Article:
Where Venus' Water Went

Where Venus' Water Went
Venus, like Earth and Mars, is immersed in a flow of charged gas from the sun. Since Venus (and Mars) doesn't have a magnetic field, gases in the upper atmosphere become charged and interact with the solar wind. Scientists think the solar wind gives the charged particles enough energy to escape and that's why Venus is losing its atmosphere. (Image credit: ESA)

The water inVenus' atmosphere is gone with the wind, new detections suggest.

Thisabsence is strange, because astronomers think Venus and Earth likely began withsimilar amounts of water since they are about the same size and formed at thesame time (some 4.5 billion years ago). Yet today, Earth's atmosphere andoceans contain 100,000 times the total amount of water on Venus.

Due to a greenhouseeffect on Venus, temperatures at the surface can soar to about 870 degreesFahrenheit (465 degrees Celsius). And so the water from the planet's surfaceimmediately boils off. But its atmosphere is also relatively dry, and thequestion has been: where did that initial atmospheric water go?

Magda Delvaof the Austrian Academy of Sciences and her colleagues set out to understand thiswater loss with data collected by instruments onboard the European Space Agency'sVenusExpress spacecraft.

They foundevidence for the loss of hydrogen from the atmosphere on Venus'day side, or the side facing the sun. The finding suggests the solar wind, astream of charged particles from the sun, could be responsible for strippingaway the hydrogen atoms. The hydrogen may have been part of water molecules(H2O).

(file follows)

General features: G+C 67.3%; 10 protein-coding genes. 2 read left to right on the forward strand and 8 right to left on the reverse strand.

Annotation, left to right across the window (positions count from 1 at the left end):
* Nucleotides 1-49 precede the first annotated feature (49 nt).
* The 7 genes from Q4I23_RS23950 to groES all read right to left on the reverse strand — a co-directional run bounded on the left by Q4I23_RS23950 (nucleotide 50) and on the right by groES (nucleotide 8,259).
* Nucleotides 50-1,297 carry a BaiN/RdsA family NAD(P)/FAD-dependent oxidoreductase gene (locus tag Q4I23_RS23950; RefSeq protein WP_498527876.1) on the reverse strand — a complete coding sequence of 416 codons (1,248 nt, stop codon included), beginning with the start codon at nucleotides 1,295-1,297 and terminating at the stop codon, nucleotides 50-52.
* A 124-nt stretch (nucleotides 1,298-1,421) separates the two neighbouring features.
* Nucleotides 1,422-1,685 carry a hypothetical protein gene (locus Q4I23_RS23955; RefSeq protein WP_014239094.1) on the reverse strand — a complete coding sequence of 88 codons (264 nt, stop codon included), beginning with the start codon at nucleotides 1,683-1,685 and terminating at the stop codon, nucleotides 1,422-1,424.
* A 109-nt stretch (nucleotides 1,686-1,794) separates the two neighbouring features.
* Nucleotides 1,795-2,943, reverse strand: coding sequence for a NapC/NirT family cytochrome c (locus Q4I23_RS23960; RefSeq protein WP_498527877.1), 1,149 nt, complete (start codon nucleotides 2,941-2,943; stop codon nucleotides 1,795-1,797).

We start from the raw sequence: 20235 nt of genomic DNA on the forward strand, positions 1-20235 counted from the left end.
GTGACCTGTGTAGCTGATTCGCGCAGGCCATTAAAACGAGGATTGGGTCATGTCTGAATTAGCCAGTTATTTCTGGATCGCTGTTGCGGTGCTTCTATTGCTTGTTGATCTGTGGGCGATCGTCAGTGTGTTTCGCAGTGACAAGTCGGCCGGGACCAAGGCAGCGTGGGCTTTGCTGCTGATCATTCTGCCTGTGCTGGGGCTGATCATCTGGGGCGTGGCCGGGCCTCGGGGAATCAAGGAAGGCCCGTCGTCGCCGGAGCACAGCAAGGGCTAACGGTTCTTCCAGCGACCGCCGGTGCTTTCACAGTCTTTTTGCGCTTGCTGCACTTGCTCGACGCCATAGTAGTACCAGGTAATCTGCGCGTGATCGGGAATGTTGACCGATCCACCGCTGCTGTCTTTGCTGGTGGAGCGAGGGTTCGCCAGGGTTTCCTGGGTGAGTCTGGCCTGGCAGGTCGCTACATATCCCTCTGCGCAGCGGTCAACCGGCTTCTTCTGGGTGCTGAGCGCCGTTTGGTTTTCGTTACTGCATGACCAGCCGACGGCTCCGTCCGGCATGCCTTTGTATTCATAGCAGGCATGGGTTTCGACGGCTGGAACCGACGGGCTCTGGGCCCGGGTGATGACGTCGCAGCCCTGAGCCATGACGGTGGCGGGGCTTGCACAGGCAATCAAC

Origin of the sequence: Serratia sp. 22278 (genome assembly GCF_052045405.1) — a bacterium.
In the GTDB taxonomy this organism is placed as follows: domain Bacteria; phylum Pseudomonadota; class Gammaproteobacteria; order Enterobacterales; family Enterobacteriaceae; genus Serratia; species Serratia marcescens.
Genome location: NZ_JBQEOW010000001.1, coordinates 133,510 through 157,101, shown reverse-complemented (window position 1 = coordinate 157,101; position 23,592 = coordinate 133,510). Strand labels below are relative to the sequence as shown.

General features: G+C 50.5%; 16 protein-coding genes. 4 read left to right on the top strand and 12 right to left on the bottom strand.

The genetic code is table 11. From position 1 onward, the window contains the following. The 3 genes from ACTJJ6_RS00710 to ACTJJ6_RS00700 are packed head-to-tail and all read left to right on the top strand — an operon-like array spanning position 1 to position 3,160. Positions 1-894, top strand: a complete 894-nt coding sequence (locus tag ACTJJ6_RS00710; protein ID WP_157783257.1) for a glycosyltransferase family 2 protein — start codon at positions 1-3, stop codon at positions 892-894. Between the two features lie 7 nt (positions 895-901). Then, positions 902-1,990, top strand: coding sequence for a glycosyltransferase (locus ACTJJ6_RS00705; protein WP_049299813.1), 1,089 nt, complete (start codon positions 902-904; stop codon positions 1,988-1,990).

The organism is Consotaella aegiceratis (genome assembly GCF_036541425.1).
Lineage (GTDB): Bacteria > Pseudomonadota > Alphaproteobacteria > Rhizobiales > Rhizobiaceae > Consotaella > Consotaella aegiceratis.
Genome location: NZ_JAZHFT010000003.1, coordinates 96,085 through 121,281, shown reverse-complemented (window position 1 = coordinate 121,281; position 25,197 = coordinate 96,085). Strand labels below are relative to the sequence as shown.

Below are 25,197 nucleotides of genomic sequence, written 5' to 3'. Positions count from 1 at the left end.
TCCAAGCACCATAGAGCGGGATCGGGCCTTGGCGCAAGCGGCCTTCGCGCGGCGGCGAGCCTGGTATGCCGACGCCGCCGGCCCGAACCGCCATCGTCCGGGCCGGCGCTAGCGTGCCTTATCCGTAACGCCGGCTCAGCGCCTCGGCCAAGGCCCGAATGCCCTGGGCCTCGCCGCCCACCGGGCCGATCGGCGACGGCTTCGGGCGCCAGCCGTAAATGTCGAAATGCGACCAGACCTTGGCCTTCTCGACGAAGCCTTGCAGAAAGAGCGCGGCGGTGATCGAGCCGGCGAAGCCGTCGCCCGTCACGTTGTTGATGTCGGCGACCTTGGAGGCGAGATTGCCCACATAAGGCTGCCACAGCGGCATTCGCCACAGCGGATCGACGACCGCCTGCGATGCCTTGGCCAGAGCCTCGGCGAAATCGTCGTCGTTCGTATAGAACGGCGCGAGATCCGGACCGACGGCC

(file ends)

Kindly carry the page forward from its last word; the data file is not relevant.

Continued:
The solarwind carries electrical and magnetic fields throughout the solar system and "blows"past the planets. Earth's magnetic field protects us from the charged stream.But Venus doesn't generate a magnetic field. There, the solar wind strikes theplanet's upper atmosphere and carries particles off into space.?

Thisday-side process is responsible for about 20 percent of the hydrogen lost from Venus'atmosphere, Delva told SPACE.com, with the other 80 percent lost onthe planet's night side.

Last year,Venus Express data revealed a loss of hydrogen and oxygen on Venus' night side,with twice as many hydrogen atoms as oxygen atoms escaping from the atmosphere.Since water is made of two hydrogen atoms and one oxygen atom, the detectionsuggested water was being broken up in the atmosphere.

On the dayside, however, Delva and her colleagues have yet to detect any oxygen atoms,which would help seal the deal for a watery source. "I keep looking at themagnetometer data but so far I can?t see the signature of oxygen escaping onthe day side," Delva said.

Comparedwith the night side, the hydrogen atoms stripped from the day side exist muchhigher in the atmosphere, at about 6,200 miles to 31,000 miles (10,000 km to50,000 km) above the surface of Venus. And there are more of them.

"Theseresults show that there could be at least twice as much hydrogen in the upperatmosphere of Venus than we thought," Delva said.

Theresearch will be detailed in the journal Geophysical Research Letters.

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Jeanna Bryner
Jeanna is the managing editor for LiveScience, a sister site to SPACE.com. Before becoming managing editor, Jeanna served as a reporter for LiveScience and SPACE.com for about three years. Previously she was an assistant editor at Science World magazine. Jeanna has an English degree from Salisbury University, a Master's degree in biogeochemistry and environmental sciences from the University of Maryland, and a science journalism degree from New York University. To find out what her latest project is, you can follow Jeanna on Google+.